It's not exactly original, but in addition to the Santa-suited killer who commits most of the murders, Saint Prick has an accomplice on the inside. There's never any halfway plausible reason for the killer to assume the Santa disguise, and his murders don't follow any ironic Christmassy patterns, like 1984's far superior SILENT NIGHT DEADLY NIGHT. I did raise my eyebrow once when the Santa-slayer slammed an axe into a guy's head, but that was about it. The psychology of the killers is an outright steal from the first FRIDAY flick, without even lively performances to redeem it.
I can only think of one good use for GOODNIGHT. Any time some elitist critic disses the original FRIDAY, he should be obliged to watch this film, to see what real cinematic badness is like.
Thursday, January 4, 2018
FRYEAN MYTHOS: *adventure*
CAMPBELLIAN FUNCTION: *sociological, metaphysical*
Though I naturally enjoyed this 1994 Roger Corman salute to D-cups on the visceral level, my main reason for re-watching it was to see whether or not it qualified as a combative adventure. The short answer is "not."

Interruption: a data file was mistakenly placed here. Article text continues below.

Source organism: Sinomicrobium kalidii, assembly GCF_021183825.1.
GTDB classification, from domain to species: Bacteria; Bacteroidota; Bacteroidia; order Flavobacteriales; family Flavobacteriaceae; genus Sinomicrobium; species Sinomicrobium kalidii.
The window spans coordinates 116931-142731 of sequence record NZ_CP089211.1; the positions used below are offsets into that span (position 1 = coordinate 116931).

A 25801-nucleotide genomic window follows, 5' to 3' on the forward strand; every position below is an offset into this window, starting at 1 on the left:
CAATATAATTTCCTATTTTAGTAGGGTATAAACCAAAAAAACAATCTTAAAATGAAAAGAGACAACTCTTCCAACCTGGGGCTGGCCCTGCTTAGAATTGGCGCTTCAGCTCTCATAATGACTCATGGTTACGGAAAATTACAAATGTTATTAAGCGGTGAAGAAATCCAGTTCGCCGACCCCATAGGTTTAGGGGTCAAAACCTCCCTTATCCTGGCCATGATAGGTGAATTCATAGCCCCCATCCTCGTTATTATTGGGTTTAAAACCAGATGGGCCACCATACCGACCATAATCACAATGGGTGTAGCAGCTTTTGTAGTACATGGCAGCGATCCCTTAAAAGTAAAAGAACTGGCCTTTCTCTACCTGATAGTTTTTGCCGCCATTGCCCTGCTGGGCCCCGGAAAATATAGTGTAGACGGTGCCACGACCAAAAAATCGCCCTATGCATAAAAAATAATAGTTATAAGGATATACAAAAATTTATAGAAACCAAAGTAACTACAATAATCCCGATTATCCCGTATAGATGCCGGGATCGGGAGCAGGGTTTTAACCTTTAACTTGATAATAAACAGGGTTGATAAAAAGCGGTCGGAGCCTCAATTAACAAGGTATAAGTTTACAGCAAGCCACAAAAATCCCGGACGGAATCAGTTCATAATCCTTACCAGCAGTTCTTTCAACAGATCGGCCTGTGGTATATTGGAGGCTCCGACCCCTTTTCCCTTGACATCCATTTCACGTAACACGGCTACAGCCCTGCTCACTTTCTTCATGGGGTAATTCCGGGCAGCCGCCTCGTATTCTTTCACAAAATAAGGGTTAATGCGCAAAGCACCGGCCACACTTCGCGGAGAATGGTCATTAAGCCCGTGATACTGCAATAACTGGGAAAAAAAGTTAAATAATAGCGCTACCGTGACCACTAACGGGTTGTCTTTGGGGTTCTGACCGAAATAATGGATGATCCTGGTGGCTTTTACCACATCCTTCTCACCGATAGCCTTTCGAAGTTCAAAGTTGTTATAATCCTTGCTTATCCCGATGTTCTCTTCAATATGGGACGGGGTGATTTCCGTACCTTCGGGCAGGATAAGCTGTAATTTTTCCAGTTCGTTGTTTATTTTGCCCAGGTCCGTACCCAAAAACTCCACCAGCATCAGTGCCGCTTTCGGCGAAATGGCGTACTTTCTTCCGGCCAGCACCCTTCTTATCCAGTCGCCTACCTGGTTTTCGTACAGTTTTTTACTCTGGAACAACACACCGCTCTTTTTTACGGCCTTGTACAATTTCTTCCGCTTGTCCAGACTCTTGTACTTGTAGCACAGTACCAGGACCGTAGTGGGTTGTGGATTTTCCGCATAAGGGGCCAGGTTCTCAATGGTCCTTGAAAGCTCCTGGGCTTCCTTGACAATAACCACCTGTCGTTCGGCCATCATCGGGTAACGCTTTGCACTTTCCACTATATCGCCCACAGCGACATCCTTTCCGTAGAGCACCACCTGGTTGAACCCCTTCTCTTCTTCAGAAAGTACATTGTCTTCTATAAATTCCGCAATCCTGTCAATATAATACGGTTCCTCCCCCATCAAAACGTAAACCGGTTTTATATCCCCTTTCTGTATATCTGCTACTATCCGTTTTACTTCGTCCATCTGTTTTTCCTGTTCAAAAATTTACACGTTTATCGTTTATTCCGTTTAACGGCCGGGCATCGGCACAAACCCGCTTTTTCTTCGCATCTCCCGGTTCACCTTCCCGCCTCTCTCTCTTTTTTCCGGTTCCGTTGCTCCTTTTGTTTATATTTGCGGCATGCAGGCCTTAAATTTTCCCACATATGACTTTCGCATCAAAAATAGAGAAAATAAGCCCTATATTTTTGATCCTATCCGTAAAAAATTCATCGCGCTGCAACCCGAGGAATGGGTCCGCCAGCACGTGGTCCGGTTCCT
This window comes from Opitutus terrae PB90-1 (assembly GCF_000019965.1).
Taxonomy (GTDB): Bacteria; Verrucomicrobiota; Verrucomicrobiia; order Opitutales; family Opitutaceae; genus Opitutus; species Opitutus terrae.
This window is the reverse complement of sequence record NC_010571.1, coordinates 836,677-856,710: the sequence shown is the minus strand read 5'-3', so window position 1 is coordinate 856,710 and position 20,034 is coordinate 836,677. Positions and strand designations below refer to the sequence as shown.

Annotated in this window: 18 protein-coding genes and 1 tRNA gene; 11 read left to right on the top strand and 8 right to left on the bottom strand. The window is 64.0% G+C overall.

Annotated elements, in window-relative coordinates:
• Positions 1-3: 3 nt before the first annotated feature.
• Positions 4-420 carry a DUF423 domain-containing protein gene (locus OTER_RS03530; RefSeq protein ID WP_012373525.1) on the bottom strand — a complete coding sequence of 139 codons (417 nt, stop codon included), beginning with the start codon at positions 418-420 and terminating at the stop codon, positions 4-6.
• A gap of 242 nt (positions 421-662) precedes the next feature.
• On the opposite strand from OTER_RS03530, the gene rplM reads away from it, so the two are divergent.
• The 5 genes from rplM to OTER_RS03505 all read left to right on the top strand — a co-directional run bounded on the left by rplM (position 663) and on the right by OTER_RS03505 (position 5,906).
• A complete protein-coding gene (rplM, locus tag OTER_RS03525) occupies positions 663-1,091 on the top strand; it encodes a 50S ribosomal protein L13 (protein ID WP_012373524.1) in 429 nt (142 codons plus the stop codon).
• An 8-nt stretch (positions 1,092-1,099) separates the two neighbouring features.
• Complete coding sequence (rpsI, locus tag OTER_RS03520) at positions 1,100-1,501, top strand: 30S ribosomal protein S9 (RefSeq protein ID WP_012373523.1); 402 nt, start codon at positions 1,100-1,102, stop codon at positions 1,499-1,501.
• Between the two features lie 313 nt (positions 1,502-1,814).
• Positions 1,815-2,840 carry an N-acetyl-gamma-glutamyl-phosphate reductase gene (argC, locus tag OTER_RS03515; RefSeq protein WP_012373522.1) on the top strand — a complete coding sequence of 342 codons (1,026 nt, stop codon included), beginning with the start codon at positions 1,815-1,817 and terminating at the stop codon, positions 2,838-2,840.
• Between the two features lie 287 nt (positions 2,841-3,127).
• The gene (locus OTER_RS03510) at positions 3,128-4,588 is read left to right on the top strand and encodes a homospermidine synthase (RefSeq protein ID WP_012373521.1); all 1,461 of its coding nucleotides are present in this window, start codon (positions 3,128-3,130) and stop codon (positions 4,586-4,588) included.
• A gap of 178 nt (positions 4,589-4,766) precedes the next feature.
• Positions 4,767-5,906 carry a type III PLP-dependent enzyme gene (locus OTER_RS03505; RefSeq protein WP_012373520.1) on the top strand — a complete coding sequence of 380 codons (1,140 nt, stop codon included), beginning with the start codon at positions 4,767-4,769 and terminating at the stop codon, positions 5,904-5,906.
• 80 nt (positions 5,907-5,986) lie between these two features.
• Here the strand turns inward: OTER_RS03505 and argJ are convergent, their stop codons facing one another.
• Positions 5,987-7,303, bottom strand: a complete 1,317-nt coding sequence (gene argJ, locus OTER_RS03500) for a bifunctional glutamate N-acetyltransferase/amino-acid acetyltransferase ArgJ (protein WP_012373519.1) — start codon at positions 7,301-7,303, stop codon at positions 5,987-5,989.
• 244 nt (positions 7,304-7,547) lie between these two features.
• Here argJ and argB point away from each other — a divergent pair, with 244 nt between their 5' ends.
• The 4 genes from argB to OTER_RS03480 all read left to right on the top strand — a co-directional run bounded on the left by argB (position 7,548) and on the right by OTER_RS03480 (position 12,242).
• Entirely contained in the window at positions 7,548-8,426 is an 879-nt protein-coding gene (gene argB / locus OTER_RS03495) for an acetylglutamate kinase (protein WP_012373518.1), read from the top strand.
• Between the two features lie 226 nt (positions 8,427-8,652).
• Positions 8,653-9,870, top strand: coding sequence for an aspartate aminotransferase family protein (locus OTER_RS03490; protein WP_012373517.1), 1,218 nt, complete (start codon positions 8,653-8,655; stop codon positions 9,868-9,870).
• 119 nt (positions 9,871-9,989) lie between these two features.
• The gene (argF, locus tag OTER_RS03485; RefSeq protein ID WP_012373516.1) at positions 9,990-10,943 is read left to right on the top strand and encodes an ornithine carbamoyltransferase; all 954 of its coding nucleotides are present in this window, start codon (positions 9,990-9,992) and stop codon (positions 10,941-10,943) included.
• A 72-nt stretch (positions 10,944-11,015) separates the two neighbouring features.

In 1994 co-directors Fred Olen Ray and Jim Wynorski had already established themselves as practiced makers of softcore tit-flicks, and DINOSAUR ISLAND fills that niche adequately if unexceptionally. The 1976 KILMA, QUEEN OF THE AMAZONS has a similar plot-- modern-day men find their way onto an island inhabited by sexy amazons-- but the Spanish flick gives the amazons a little more agency than one sees in this B-flick. Four army guys-- a captain escorting three goofball deserters to their "just desserts"-- crash-land on the island and find a bevy of amazons. The girls have seen outsiders before, and somehow this resulted in a prophecy of great warriors who would save the spear-wielding ladies from "the Great One," a really big (and really badly animated) tyrannosaurus.